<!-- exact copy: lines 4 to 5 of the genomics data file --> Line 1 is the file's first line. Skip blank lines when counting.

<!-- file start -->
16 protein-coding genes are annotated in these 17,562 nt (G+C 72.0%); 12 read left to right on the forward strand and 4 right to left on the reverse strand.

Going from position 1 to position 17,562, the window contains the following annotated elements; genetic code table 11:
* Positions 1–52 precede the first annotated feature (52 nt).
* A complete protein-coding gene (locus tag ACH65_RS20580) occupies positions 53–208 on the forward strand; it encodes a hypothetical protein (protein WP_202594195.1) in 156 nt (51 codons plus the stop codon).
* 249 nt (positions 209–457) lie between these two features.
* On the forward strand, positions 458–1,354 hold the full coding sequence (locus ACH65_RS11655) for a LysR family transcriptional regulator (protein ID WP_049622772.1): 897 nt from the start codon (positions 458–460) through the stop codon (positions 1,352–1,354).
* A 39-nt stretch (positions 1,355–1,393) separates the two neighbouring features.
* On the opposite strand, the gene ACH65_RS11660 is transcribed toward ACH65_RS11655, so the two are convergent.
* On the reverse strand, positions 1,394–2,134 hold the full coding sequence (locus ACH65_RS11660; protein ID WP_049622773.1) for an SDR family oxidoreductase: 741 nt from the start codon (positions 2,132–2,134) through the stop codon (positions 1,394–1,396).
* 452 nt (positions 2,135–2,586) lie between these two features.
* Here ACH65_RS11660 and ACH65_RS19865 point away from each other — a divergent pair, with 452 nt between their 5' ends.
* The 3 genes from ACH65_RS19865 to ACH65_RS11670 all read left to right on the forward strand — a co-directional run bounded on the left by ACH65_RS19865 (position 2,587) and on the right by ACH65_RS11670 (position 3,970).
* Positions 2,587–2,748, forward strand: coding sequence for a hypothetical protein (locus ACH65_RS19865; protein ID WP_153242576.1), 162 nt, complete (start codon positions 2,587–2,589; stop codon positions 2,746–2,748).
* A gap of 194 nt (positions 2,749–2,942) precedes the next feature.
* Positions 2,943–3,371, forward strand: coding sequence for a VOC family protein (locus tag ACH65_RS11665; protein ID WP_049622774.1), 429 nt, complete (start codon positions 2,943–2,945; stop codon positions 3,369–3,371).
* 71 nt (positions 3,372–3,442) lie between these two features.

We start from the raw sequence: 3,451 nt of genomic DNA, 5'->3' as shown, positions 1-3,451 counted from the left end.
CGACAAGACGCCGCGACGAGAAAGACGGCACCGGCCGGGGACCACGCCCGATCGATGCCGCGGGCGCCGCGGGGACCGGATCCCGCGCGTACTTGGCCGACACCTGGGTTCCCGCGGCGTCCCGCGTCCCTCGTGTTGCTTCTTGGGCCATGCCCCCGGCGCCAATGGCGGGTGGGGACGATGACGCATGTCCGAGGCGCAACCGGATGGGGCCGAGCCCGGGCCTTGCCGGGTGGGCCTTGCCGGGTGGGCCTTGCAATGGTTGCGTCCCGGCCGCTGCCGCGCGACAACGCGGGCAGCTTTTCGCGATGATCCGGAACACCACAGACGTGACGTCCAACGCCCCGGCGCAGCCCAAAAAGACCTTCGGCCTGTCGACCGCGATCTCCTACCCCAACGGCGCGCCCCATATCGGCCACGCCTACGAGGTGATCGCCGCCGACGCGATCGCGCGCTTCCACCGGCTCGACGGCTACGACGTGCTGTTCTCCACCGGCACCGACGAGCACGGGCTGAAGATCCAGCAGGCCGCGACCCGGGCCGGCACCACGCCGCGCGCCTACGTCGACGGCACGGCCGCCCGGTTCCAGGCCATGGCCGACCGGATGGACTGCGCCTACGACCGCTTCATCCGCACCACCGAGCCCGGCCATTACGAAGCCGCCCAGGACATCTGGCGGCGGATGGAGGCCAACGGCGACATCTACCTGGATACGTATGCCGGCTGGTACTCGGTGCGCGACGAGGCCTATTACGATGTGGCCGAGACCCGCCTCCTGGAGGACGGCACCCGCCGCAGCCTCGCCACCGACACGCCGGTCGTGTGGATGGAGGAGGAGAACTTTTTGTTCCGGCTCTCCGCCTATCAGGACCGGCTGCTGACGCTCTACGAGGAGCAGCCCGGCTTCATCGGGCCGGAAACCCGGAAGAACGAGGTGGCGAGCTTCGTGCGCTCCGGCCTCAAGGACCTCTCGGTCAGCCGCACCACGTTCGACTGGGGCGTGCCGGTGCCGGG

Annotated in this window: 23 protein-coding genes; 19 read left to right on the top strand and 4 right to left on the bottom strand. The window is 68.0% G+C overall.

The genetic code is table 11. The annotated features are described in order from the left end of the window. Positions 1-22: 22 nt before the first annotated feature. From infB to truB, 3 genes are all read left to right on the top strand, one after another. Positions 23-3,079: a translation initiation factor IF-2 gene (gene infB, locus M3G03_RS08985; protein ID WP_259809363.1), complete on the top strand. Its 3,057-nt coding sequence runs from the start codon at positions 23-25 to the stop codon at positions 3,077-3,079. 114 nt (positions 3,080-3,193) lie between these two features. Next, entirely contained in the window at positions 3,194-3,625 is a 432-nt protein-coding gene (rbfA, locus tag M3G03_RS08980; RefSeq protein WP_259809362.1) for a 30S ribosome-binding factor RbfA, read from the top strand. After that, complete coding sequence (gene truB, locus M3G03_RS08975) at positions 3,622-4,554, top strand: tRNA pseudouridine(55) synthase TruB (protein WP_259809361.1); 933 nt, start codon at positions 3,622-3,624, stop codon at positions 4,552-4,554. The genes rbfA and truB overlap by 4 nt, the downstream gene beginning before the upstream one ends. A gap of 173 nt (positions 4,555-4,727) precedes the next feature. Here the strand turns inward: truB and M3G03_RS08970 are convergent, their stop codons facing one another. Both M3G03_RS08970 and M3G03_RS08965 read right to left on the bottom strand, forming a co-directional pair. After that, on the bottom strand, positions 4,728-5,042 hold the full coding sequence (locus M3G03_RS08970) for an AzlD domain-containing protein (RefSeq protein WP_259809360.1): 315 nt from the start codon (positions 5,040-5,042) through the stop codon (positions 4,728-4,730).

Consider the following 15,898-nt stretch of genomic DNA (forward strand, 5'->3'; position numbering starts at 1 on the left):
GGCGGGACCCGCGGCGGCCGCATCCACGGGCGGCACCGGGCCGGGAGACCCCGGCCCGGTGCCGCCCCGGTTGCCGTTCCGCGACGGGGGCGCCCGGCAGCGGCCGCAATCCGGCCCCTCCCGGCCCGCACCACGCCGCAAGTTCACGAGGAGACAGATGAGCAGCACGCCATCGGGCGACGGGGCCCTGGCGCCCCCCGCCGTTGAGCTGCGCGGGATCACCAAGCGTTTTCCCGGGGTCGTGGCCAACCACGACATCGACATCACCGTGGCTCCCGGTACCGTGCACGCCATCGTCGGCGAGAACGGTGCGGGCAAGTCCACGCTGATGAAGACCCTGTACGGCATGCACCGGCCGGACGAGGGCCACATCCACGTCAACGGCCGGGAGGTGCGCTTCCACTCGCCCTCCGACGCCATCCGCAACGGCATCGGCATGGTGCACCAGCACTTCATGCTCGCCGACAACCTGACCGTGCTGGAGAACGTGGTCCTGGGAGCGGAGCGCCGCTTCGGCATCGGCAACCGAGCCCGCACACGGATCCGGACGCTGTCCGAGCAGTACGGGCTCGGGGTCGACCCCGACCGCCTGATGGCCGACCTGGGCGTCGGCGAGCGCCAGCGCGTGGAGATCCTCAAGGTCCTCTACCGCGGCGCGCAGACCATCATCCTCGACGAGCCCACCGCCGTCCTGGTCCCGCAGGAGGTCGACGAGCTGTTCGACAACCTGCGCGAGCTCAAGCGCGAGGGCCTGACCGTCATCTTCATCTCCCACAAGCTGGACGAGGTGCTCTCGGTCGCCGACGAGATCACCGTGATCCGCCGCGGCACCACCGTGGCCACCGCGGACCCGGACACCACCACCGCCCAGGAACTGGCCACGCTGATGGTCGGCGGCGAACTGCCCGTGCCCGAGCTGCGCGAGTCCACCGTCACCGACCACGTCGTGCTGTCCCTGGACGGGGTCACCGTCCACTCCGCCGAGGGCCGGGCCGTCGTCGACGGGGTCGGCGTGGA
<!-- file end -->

* A complete protein-coding gene (locus tag ACH65_RS20580) occupies positions 53–208 on the forward strand; it encodes a hypothetical protein (protein WP_202594195.1) in 156 nt (51 codons plus the stop codon).
* 249 nt (positions 209–457) lie between these two features.